A: U.S. Marines come with a lot of passion. They’re aware of the honor of wearing a Marine uniform and serving our nation. I find the same sort of passion in the people who work in the park system, whether it’s a ranger, a park supervisor, an archaeologist, a historian, or a person who works in the office at the headquarters.

I also see that, for most of my career, the Marine Corps prided itself in doing anything the nation asked, regardless of what funds were allocated by Congress. And I see the same thing here. I see an organization that has a rather austere budget, but people seem to be doing their jobs, smiling. They’re doing a lot with little resources. That’s another similarity.

Probably the most critical thing is, all organizations are hungry for leadership. In the military you want a good leader, you want a leader you have faith and trust in—their knowledge, their capability—and it doesn’t matter what rank. We all have a higher authority that we have to account to and we rely on.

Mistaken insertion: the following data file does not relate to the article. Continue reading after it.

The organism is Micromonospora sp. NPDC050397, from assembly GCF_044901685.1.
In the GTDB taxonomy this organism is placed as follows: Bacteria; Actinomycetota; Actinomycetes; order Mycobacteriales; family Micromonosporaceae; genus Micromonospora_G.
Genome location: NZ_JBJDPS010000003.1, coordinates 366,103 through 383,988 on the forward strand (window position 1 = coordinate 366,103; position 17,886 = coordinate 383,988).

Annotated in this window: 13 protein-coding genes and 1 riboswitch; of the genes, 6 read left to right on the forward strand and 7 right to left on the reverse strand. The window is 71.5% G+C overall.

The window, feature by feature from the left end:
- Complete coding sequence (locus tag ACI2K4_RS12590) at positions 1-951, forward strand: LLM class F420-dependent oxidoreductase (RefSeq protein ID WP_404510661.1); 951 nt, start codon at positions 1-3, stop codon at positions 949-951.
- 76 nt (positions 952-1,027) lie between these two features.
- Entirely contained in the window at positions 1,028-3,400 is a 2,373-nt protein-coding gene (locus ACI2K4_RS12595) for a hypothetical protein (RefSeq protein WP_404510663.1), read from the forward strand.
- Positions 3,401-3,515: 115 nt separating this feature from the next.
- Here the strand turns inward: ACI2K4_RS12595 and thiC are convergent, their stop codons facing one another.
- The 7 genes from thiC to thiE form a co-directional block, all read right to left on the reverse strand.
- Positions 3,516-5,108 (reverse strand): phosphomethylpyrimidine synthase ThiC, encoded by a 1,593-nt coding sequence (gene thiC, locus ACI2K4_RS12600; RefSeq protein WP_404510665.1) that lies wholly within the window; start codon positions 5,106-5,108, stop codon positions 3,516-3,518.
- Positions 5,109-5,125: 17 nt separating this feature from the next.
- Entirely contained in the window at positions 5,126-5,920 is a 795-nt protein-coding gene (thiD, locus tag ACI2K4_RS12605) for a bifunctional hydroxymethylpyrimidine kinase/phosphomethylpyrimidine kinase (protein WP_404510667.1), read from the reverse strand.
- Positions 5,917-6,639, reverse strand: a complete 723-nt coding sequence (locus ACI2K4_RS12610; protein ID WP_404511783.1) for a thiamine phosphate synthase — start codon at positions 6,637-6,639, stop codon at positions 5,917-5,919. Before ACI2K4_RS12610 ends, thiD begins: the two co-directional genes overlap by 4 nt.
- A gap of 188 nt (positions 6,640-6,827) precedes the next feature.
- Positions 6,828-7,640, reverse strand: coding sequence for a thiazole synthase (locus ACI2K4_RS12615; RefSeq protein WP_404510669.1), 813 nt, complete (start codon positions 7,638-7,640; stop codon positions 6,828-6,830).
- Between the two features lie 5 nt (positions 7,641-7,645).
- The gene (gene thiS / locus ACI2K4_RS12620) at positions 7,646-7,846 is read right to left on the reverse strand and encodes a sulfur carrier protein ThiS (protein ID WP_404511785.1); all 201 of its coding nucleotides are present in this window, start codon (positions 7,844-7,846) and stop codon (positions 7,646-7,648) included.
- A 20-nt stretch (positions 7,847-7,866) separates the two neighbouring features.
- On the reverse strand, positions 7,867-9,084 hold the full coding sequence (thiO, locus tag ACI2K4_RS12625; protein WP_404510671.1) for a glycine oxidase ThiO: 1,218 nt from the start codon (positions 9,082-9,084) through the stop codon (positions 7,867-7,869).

And the parks department is the same. It’s an organization that needs good leadership that everybody can trust, that is helping create an environment for everybody to do their jobs and lead to organizational success.

Q: Do you anticipate making big changes?

A: We’re in the middle of just that kind of analysis.

I want to make sure that the park headquarters is organized to best support those people in the field and the public. I think we also have to look in the field. Are we supporting those people who meet the public, who on a daily basis make sure that the natural resources are protected, that the public is educated about those natural resources, and the public safety is ongoing?

So we are taking a look at our organization, to make sure that we have the right organizational construct. What we have might be the best already. But I think we owe it to everybody to do a good, hard analysis.

Q: When Governor Brown appointed you, he talked about restoring integrity to the parks department. What would you say about that?